Everywhere in our lives there lurked the possibility that “we,” not “they,” might be the next victims of nuclear extermination. Consider it an irony indeed that our country’s nukes would chase Americans through the decades to come, infiltrating so many parts of our world and our lives.

Back in 1954, our Cold War enemy, the Soviet Union, already had its own nukes (although as yet little effective way of delivering them). No one thought it worth a comment then that, in Walt Disney’s cinematic retelling of Jules Verne’s Twenty Thousand Leagues Under the Sea, when Captain Nemo blows up his island, what’s distinctly a mushroom cloud rises over it. Of course, in those years, end-of-the-world movies would become everyday affairs.

In the 1950s and early 1960s, a now-forgotten bunker-culture mentality enveloped this country and my classmates caught the moment perfectly. In fact, that “shelter” I emerged from would, in 1962, still have been far too recognisable to need further description. After all, we grew up in a time when the Cold War was only intensifying and the very idea of building private nuclear shelters had become a commonplace.

As an article in Smithsonian Magazine reminds us, right after the first Russian nuclear test went off in 1949, “[General] Douglas MacArthur’s ex-wife said she was furnishing the former slave quarters beneath her Georgetown mansion as a bomb shelter” and, only six years later, the head of Civil Defence began urging every single American “to build an underground shelter right now.’” 

By 1961, faced with a crisis over a divided Berlin, President John F. Kennedy himself urged Americans to do just that. (“The time is now,” he insisted.) In those years, Life magazine typically ran a feature on constructing “an H-bomb Hideaway” for a mere $3,000! And real-estate ads even promised “good bomb immunity,” while Science News warned of “hucksters who were peddling backyard shelters, burn ointments, dog tags, flashbags, and ‘decontaminating agents.’”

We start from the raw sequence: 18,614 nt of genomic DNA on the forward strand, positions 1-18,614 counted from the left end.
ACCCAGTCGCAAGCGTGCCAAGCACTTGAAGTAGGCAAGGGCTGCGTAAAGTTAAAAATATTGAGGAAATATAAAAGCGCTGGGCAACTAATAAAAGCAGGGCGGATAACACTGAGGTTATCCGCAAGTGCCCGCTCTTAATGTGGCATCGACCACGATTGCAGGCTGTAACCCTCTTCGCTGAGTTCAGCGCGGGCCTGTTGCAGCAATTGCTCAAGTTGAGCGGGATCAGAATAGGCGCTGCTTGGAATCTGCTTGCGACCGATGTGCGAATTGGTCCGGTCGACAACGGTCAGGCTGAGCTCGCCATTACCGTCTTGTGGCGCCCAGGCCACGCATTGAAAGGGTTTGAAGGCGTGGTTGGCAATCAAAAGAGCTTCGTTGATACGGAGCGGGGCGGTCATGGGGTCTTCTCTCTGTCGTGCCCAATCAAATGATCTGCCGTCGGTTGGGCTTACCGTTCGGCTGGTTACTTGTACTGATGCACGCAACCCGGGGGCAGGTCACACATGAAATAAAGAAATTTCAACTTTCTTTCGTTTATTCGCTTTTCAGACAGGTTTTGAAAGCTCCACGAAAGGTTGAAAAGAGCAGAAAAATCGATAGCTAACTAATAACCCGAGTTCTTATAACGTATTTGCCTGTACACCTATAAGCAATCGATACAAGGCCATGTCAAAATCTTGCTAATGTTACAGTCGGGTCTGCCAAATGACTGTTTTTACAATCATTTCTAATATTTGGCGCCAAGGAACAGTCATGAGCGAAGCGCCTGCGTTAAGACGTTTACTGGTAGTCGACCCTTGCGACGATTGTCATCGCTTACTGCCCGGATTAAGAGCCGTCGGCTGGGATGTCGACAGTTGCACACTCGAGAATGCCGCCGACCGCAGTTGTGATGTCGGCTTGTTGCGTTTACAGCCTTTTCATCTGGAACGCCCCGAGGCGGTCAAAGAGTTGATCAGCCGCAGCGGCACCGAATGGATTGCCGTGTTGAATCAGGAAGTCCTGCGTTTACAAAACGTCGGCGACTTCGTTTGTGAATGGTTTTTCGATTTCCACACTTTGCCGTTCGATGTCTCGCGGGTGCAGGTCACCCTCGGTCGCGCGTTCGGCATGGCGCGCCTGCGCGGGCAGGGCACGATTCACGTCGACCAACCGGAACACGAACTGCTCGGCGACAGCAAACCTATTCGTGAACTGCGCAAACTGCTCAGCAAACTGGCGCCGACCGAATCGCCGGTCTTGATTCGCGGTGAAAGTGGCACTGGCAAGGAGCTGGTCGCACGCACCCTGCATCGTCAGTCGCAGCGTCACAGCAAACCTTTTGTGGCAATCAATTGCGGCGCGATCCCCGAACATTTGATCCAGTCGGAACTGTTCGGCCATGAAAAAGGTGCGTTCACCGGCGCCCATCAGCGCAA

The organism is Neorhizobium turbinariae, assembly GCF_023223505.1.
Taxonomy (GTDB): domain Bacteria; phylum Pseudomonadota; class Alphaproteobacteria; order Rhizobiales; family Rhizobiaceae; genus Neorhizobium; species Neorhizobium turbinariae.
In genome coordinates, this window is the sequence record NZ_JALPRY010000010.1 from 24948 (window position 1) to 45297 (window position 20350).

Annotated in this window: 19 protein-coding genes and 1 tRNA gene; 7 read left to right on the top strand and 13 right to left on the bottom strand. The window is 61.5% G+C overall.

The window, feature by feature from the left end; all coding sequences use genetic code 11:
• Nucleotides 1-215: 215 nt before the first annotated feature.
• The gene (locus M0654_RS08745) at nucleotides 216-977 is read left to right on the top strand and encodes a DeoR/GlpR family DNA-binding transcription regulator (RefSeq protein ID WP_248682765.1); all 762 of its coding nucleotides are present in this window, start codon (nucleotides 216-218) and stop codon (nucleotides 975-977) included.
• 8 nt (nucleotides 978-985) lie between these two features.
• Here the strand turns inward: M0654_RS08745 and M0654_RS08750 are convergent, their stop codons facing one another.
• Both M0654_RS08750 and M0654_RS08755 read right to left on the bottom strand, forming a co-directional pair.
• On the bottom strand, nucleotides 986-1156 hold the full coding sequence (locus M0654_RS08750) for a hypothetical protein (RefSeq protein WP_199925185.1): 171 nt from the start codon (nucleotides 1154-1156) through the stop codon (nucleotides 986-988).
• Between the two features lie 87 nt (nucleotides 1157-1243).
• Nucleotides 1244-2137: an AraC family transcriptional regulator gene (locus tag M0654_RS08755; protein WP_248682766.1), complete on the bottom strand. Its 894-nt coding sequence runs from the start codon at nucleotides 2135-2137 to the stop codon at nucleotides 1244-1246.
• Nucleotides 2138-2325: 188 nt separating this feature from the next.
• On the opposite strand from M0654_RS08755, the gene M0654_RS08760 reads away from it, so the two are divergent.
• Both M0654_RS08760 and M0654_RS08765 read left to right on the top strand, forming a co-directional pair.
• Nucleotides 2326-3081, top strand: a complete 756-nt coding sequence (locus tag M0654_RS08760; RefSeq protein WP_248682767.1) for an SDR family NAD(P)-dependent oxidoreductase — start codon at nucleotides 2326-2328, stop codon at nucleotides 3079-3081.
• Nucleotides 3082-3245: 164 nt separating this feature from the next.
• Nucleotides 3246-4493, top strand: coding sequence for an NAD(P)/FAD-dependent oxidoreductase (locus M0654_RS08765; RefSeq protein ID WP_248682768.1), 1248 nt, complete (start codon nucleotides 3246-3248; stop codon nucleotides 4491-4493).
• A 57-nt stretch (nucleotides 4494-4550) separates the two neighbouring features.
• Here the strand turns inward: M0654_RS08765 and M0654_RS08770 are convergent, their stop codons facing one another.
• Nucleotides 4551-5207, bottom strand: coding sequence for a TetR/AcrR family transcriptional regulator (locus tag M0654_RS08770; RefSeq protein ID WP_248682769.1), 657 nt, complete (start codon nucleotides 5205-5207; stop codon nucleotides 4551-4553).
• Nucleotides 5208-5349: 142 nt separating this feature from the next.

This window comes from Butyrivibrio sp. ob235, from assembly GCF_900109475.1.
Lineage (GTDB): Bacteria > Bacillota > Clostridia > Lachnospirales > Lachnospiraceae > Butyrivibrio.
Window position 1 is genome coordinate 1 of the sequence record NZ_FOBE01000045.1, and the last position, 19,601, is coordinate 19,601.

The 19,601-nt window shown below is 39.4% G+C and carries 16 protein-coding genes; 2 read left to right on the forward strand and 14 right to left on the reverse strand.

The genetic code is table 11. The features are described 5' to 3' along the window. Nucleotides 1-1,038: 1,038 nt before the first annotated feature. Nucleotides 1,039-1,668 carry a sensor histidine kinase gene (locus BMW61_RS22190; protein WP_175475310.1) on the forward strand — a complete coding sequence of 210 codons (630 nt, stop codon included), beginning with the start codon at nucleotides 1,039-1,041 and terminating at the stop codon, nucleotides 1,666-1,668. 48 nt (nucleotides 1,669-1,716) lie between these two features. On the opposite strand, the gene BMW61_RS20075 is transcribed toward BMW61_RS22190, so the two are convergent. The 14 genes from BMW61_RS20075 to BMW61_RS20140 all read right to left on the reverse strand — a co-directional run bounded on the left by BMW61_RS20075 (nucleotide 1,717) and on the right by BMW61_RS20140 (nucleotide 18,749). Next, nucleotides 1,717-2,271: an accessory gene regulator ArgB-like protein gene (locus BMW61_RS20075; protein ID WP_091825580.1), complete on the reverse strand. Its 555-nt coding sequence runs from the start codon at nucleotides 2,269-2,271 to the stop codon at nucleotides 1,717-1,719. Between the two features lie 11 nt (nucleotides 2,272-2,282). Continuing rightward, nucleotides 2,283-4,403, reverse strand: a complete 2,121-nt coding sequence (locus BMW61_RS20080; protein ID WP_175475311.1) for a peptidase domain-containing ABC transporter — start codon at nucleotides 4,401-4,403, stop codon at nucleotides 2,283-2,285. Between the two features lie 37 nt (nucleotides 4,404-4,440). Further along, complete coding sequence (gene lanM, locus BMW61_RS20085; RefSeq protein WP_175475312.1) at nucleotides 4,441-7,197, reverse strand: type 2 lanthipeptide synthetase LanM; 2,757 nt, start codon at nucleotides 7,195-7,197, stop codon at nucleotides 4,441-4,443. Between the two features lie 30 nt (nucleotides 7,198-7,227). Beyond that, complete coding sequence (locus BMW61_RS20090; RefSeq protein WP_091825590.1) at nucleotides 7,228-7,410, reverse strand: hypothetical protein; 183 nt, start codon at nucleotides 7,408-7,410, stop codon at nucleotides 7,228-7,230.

Naturally, once you had built your private shelter, there was the question of whether, should a nuclear war be about to begin, you should let the neighbours in or arm yourself to stop them from doing so.  (A friend of mine still remembers one of his schoolmates and neighbours warning him that, in a crisis, according to his parents, his family better not try to come to their nuclear shelter or they would regret it.)

And that yearbook passage of mine was written in the winter or spring of 1962, months before the Cuban missile crisis shook us all to our bones. That October, I remember fearing the East Coast, where I was then attending my freshman year of college, might indeed go up in a giant mushroom cloud. And keep in mind that, in those years, from popular magazines to sci-fi novels to the movies, the bomb either exploded or threatened to do so again and again.

Tom Engelhardt